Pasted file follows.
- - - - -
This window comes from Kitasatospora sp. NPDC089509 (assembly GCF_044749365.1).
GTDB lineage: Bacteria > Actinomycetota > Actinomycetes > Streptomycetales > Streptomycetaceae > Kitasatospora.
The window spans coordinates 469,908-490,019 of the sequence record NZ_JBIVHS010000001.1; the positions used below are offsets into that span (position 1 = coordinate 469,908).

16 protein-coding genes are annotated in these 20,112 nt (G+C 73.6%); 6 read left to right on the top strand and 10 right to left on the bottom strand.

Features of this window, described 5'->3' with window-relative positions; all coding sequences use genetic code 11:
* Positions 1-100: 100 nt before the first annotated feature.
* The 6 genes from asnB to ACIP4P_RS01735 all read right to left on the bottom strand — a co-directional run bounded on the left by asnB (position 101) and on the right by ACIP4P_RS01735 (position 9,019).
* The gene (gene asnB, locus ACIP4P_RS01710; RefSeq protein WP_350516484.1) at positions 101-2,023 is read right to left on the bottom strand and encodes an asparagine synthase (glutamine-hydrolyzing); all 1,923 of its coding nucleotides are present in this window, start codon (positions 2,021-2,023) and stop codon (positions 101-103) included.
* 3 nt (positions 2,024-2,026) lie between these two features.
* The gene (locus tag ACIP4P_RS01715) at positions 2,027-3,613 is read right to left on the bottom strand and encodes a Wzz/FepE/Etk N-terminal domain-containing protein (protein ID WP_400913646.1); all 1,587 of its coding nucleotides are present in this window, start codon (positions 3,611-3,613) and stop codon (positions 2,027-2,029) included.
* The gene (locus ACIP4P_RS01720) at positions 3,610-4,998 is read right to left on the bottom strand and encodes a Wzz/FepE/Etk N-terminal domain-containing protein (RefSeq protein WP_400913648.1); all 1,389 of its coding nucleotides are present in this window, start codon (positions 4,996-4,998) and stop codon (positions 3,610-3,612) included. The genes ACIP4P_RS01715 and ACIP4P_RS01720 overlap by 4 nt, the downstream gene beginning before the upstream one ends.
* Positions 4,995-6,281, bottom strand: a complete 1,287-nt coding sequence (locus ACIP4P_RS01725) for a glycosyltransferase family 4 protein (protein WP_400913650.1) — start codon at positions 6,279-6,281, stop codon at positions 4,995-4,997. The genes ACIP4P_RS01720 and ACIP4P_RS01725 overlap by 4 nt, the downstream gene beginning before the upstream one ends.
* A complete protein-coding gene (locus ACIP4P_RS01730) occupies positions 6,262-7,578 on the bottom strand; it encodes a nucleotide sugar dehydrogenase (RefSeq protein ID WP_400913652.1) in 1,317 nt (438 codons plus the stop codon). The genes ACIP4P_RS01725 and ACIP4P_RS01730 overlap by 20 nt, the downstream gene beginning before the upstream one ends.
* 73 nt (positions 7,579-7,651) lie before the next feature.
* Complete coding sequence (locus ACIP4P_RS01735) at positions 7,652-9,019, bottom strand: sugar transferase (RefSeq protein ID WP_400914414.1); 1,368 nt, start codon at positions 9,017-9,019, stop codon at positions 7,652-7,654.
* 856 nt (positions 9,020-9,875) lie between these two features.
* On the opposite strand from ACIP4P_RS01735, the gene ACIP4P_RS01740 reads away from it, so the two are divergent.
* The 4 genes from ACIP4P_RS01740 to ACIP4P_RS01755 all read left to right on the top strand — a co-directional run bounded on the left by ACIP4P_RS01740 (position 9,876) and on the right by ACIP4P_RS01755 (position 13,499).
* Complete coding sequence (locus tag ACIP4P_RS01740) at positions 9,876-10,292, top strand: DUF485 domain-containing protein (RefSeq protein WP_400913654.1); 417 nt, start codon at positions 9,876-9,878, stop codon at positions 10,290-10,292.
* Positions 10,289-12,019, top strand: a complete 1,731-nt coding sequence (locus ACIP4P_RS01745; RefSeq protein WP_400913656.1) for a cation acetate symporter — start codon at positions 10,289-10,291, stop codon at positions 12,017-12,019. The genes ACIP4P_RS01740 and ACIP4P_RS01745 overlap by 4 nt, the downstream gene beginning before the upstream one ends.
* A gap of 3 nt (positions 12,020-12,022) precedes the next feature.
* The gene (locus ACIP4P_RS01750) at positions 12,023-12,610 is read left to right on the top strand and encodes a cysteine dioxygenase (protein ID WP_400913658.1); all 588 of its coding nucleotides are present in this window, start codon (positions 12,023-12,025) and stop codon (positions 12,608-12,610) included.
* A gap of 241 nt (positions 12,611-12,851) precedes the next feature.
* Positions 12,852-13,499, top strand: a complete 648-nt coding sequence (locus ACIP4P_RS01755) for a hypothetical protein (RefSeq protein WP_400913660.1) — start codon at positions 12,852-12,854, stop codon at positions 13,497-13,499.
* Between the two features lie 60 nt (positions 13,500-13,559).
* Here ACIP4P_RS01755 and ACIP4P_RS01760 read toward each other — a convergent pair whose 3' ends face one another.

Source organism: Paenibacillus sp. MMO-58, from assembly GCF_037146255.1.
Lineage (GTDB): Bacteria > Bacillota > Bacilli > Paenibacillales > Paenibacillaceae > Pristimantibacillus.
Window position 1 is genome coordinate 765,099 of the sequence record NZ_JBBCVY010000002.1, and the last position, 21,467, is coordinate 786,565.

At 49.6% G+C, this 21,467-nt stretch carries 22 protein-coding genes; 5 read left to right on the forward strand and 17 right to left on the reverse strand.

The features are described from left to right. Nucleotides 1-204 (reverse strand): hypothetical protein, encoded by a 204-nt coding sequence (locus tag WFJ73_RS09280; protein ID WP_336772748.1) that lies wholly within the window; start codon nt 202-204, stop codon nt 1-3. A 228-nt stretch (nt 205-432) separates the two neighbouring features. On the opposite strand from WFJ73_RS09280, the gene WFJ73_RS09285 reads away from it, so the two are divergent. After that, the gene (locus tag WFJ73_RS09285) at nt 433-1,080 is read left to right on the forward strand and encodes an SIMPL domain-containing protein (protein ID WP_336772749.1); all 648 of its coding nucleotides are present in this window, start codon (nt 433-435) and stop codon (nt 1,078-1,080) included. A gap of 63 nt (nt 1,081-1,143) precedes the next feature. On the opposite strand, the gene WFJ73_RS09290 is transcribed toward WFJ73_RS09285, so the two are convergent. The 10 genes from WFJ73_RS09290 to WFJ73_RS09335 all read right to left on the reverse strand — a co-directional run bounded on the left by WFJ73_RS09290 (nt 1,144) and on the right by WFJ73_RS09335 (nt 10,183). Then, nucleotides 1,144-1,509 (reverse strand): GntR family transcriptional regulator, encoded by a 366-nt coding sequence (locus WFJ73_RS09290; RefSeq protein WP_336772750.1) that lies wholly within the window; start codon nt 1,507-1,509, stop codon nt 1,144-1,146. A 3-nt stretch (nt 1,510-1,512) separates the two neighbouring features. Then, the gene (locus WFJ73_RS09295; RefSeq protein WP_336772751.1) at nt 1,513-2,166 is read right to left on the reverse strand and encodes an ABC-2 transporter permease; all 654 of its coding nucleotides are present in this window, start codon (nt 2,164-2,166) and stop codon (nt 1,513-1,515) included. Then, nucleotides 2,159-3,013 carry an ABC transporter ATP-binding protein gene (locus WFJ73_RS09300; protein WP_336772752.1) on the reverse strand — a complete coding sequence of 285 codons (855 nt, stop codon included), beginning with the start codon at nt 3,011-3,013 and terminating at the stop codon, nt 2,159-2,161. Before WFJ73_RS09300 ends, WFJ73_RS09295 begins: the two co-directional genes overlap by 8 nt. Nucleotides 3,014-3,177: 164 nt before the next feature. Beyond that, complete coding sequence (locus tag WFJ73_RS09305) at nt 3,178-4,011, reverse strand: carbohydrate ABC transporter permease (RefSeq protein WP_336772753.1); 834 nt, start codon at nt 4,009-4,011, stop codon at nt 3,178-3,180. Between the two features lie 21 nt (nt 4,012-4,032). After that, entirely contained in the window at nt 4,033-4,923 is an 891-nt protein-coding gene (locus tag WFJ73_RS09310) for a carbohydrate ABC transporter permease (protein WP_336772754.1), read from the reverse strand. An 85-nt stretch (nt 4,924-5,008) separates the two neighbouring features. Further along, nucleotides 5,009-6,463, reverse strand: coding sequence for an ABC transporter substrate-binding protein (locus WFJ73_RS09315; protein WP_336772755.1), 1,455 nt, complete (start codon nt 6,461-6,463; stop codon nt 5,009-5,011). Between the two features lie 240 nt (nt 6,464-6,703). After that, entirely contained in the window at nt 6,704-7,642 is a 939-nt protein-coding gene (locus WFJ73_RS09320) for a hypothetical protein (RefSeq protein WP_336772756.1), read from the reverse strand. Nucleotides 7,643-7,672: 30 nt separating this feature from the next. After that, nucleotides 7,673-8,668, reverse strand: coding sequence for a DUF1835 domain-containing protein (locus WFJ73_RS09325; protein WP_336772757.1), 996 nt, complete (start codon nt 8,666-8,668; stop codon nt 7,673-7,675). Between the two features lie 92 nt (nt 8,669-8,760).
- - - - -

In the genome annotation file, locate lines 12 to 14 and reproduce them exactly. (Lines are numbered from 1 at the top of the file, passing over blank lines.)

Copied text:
* Positions 4,995-6,281, bottom strand: a complete 1,287-nt coding sequence (locus ACIP4P_RS01725) for a glycosyltransferase family 4 protein (protein WP_400913650.1) — start codon at positions 6,279-6,281, stop codon at positions 4,995-4,997. The genes ACIP4P_RS01720 and ACIP4P_RS01725 overlap by 4 nt, the downstream gene beginning before the upstream one ends.
* A complete protein-coding gene (locus ACIP4P_RS01730) occupies positions 6,262-7,578 on the bottom strand; it encodes a nucleotide sugar dehydrogenase (RefSeq protein ID WP_400913652.1) in 1,317 nt (438 codons plus the stop codon). The genes ACIP4P_RS01725 and ACIP4P_RS01730 overlap by 20 nt, the downstream gene beginning before the upstream one ends.
* 73 nt (positions 7,579-7,651) lie before the next feature.